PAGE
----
The regional jail will establish a free complaint line so inmates can directly reach the top two officials at the jail, and healthier menus, hopefully with local produce, are also planned.

Sherman County Sheriff Brad Lohrey, the overseeing sheriff for the four-county Northern Oregon Regional Corrections Facility (NORCOR), gave those updates to the jail board Feb. 28.

He said healthier meals will cost 30 cents more per meal on the adult side of the jail and 50 centsmoreper meal on the juvenile side.

He said farmers have wanted to donate produce before, but it wasn’t possible due to lack of storage and because the food wasn’t inspected.

“Our goal is to provide fresher food to all our inmates,” Lohrey said. “Fun fact of NORCOR: People flush their apples and plug toilets. Never would’ve guessed it.”

He also told the board that NORCOR “is a model for what jails should be as far as ratings and overall liability” in terms of insurance coverage. Medical claims were “off the charts good.”

Gilliam County Sheriff Gary Bettencourt said the South Gilliam Medical Center donated a dental chair to the jail, saving the expense of escorting inmates to local dental offices.

When former jail Administrator Bryan Brandenburg resigned last year, the board decided to appoint a sheriff to oversee the adult facility and a county juvenile director to oversee the juvenile facility. Wasco County Juvenile Director Molly Rogers oversees the juvenile facility.

On the juvenile side, Rogers said the juvenile facility has contracted with the Oregon Youth Authority to put four youth from throughout the state into NORCOR’S long-standing residential treatment program.

The OYA contract started Jan. 5, and OYA would like to put six youth in it ideally, Rogers said. It is a residential program where youth get extra services including cognitive behavioral interventions, additional access to mental health and drug and alcohol services, and individual treatment plans focusing on youths needs to better engage in long term treatment, she said.

It had previously only been open to youth from the four member counties of NORCOR and to eastern Oregon counties.

Rogers also told the board that they were all given a thick binder with a variety of documents in it that covered various agreements the jail was a party to, along with other information.

Board Chair Bob Benton, a Hood River County commissioner, said he’d asked for it because there were things getting signed previously without full board approval.

“We’re all learning in this new structure,” he said of the new format with an overseeing sheriff and juvenile director, “and I think it’s great.”

After the election of President Donald Trump, the jail board began seeing regular attendance by critics of the jail’s contract with the U.S. Immigration and Customs Enforcement to house immigration detainees. Meetings regularly featured tense exchanges between Brandenburg, the former administrator, and audience members. The jail has had daily protests against the housing of detainees for almost two years.

In a sign of how things have changed, Teresa Hepker, a member of one of the groups that has opposed the housing of detainees, has been appointed to the jail’s budget committee.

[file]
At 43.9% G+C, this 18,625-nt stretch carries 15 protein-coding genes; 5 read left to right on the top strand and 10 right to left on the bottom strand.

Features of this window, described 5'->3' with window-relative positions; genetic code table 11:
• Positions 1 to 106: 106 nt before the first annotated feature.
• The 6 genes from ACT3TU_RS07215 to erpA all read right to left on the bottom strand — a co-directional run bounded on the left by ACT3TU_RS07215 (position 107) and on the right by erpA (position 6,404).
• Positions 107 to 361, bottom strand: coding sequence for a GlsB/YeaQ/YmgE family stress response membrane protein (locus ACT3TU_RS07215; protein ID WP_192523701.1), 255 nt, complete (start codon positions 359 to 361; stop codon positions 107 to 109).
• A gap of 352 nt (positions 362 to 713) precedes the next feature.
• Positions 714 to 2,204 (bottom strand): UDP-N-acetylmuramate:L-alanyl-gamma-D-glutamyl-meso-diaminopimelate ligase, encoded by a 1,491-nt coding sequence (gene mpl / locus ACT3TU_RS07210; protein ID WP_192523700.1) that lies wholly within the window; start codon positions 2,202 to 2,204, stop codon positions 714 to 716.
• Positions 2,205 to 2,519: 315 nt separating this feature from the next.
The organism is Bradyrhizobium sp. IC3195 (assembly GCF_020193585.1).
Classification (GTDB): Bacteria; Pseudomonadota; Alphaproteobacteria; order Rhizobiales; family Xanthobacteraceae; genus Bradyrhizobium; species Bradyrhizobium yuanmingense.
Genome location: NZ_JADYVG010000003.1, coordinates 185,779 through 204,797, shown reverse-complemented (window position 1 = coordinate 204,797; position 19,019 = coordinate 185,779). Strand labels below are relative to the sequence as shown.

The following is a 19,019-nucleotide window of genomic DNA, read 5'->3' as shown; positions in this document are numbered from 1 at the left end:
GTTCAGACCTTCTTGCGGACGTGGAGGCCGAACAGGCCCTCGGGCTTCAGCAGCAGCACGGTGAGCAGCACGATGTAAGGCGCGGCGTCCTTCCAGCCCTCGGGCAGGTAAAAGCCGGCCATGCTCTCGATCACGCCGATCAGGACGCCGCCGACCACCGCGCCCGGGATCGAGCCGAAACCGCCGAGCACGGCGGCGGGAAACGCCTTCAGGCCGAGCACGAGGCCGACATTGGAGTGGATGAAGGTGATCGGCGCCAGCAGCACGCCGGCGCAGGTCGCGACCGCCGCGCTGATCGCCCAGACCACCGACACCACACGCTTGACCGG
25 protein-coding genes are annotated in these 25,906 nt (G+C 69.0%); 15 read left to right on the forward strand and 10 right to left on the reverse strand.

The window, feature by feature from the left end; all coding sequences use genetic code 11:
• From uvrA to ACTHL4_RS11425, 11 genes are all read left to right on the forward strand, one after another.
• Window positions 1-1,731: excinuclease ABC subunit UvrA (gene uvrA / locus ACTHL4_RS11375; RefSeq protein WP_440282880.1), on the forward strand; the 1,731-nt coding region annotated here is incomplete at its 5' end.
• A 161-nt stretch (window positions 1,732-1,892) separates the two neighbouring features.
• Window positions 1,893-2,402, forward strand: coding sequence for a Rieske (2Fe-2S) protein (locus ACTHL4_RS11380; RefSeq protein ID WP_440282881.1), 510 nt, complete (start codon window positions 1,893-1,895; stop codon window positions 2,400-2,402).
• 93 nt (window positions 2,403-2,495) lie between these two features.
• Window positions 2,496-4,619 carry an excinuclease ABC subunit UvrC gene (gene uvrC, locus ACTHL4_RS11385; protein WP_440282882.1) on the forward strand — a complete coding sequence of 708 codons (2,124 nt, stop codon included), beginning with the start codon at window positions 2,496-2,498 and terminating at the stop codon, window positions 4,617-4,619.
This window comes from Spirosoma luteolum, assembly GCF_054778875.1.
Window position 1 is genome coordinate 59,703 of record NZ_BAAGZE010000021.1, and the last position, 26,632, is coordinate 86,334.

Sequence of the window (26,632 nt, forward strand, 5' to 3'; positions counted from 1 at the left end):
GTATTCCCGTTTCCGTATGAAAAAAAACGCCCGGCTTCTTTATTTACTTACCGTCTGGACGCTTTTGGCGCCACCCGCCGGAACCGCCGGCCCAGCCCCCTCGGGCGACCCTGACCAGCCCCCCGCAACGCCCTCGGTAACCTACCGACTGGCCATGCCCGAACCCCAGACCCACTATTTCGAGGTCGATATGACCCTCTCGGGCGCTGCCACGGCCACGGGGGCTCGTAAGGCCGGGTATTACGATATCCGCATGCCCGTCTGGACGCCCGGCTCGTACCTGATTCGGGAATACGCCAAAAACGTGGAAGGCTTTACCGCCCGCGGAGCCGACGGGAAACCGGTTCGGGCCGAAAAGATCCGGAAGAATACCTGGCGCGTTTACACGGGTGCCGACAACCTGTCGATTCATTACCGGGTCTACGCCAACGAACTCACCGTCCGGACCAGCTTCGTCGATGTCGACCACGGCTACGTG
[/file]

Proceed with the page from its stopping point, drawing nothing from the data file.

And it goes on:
Lohrey recently met with Hepker’s group, the NORCOR Community Resources Coalition, and Hepker said her group got informative responses they hadn’t heard before.

Tim Schechtel, who also opposes the jail’s contract with ICE, said the previous administrator made a strategic choice not to engage with the public in any meaningful way

Schechtel said, “I’m glad to see new faces, I’m glad to see more openness now…. There’s an opportunity to enhance public safety.”

Lohrey replied, “It’s my intention as long as I’m in this spot to continue to meet with you guys and work out solutions. They had some great ideas.”

Lohrey said he appreciated hearing from the group, and said, “We’re not as far apart as we all think we are.”

Benton said, “That’s great to hear,” given what’s happened in the last several years.

Lohrey said the complaint call line being set up through the jail’s phone contractor, Telmate, will allow verbal and typed complaints. They will be time-stamped, as will be the response. He and Jail Commander Dan Lindhorst will receive the complaints.

Lohrey also commended the actions of a corrections officer and a nurse who saved the life of a female inmate recently. The combative inmate was placed in a holding cell, and officers could not get her rings off because her fingers were swollen.

An officer checked on her and found her on the floor choking and foaming at the mouth. She had swallowed a ring, and required surgery to have it removed.

Brian Stovall, one of four Wasco County taxpayers who sued the jail over its housing of immigration detainees, said at the end of the meeting, “It was a pleasure coming to the meeting today because I think good things are happening with this board.”

The lawsuit had a mixed resolution last month. A judge found it did not violate the state’s “sanctuary law” for the jail to house immigration detainees. However, the judge ruled that the jail’s notification of ICE about the release dates of foreign-born inmates violated the law.

Lindhorst said the jail stopped making such notifications last April.

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